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[Archived]Oera Linda Book and the Great Flood


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#4801    The Puzzler

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Posted 11 May 2011 - 12:20 AM

View PostAbramelin, on 10 May 2011 - 11:40 AM, said:

Don't trust anything, even though it sounds nice.... sigh.

So here is a different version of that oath:

"There is a certain grandeur in the oath of Rustringen recorded in an old thirteenth-century document:

'We Frisians will defend our land with five arms: with sword and buckler, with spade, fork and spear, whether the tide be ebbing of flowing. We will fight day and night so that all Frisians may be free, both now and hereafter, as long as the wind blows through the clouds and the world remains.'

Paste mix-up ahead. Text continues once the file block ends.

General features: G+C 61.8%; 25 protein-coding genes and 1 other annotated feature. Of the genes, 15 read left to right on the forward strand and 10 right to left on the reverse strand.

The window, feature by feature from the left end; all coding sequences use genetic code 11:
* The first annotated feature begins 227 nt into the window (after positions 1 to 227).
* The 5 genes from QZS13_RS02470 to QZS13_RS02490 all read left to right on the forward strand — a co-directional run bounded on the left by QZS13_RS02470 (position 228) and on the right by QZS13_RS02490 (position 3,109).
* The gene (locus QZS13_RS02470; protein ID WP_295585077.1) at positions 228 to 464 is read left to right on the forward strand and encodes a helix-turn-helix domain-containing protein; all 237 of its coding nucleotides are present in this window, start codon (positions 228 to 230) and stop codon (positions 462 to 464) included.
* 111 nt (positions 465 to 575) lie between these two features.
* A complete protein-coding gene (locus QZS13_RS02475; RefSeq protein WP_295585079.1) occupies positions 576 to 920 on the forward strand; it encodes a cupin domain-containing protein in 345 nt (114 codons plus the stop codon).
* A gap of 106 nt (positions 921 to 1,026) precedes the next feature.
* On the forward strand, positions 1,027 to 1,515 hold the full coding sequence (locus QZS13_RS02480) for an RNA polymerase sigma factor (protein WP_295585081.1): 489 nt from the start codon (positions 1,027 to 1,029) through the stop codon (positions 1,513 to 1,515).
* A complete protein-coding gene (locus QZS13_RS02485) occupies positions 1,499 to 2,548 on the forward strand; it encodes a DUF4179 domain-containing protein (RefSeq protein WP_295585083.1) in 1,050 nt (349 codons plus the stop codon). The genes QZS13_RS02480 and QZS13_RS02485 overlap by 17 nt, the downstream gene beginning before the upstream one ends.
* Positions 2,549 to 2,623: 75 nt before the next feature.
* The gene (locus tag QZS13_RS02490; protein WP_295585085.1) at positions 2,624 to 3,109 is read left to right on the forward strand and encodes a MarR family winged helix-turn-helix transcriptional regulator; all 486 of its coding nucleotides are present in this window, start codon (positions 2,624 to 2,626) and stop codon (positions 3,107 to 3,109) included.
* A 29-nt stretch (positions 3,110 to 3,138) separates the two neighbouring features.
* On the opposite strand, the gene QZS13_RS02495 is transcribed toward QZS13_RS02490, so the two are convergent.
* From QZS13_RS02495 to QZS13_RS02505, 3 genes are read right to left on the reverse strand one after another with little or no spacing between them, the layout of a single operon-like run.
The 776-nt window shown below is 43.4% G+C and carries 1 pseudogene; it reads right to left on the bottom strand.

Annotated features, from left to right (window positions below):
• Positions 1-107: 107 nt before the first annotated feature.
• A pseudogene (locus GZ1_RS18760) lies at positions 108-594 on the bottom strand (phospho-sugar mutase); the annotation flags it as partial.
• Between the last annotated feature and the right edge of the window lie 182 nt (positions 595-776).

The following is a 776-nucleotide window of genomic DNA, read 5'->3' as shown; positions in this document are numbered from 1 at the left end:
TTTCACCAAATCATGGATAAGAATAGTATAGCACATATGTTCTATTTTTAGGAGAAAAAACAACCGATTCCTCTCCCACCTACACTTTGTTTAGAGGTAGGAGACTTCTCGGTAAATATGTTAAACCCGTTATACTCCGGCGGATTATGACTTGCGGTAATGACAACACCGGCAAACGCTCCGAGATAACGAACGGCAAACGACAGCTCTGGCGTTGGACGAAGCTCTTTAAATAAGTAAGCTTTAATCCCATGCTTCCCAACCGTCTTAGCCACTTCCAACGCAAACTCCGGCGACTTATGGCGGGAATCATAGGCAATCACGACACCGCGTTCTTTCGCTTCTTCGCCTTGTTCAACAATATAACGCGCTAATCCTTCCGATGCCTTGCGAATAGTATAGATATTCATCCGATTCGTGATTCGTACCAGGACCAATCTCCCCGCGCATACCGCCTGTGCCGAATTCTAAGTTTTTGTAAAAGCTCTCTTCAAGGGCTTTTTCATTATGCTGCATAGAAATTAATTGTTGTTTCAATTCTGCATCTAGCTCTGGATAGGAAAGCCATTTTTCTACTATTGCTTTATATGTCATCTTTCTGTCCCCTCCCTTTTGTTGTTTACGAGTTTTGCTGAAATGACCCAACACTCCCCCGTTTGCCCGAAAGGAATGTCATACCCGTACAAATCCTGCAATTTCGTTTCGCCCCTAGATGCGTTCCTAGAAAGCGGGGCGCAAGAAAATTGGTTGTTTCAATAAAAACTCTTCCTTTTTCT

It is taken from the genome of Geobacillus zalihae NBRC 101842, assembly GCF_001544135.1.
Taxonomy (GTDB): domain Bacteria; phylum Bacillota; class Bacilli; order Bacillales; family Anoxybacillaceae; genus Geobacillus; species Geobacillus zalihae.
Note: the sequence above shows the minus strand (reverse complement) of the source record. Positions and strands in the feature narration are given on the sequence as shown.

http://books.google....ringen"&f=false


OK, and now to find the original Frisian text.



+++++++++++++++++++

EDIT:

Not found the original text yet, but I found something close and nowhere else then on the Taaldacht site (that gives me hope Van Renswoude can actually answer my question):

Ak skilu wí úse lond wera mith egge and mith orde and mith thá brúna skelde with thena stápa helm and with thene ráda skeld and with thet unriuchte hęrskipi.

(Ook zullen wij ons land verdedigen met zwaard en met speer en met het bruine schild tegen de hoge helm en tegen het rode schild en tegen de onrechte heerschappij.)

http://taaldacht.nl/...et-rode-schild/

In English:
Also we will defend our land with sword and spear and with the brown shield against the high helmet and against the red shield and against the injust lordship/rule